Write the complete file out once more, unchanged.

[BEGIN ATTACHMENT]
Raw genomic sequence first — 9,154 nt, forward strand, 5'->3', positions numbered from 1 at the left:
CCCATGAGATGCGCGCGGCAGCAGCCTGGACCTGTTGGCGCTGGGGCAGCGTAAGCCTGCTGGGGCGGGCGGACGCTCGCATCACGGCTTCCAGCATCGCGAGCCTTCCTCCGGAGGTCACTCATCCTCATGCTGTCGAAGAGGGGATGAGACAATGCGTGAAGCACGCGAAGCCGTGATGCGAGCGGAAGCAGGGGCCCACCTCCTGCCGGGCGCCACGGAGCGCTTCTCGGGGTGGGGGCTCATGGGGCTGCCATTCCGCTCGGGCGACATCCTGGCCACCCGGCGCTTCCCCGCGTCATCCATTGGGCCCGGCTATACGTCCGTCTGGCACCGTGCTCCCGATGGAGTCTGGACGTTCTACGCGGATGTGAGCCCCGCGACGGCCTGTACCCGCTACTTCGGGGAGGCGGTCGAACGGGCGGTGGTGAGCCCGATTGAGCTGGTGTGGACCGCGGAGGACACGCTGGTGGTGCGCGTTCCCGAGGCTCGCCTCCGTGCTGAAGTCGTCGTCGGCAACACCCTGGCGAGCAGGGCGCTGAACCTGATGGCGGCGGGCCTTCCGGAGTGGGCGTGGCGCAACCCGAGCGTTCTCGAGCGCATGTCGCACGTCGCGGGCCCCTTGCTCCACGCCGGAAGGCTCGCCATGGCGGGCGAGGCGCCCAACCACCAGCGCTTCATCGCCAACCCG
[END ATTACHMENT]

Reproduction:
Raw genomic sequence first — 9,154 nt, forward strand, 5'->3', positions numbered from 1 at the left:
CCCATGAGATGCGCGCGGCAGCAGCCTGGACCTGTTGGCGCTGGGGCAGCGTAAGCCTGCTGGGGCGGGCGGACGCTCGCATCACGGCTTCCAGCATCGCGAGCCTTCCTCCGGAGGTCACTCATCCTCATGCTGTCGAAGAGGGGATGAGACAATGCGTGAAGCACGCGAAGCCGTGATGCGAGCGGAAGCAGGGGCCCACCTCCTGCCGGGCGCCACGGAGCGCTTCTCGGGGTGGGGGCTCATGGGGCTGCCATTCCGCTCGGGCGACATCCTGGCCACCCGGCGCTTCCCCGCGTCATCCATTGGGCCCGGCTATACGTCCGTCTGGCACCGTGCTCCCGATGGAGTCTGGACGTTCTACGCGGATGTGAGCCCCGCGACGGCCTGTACCCGCTACTTCGGGGAGGCGGTCGAACGGGCGGTGGTGAGCCCGATTGAGCTGGTGTGGACCGCGGAGGACACGCTGGTGGTGCGCGTTCCCGAGGCTCGCCTCCGTGCTGAAGTCGTCGTCGGCAACACCCTGGCGAGCAGGGCGCTGAACCTGATGGCGGCGGGCCTTCCGGAGTGGGCGTGGCGCAACCCGAGCGTTCTCGAGCGCATGTCGCACGTCGCGGGCCCCTTGCTCCACGCCGGAAGGCTCGCCATGGCGGGCGAGGCGCCCAACCACCAGCGCTTCATCGCCAACCCG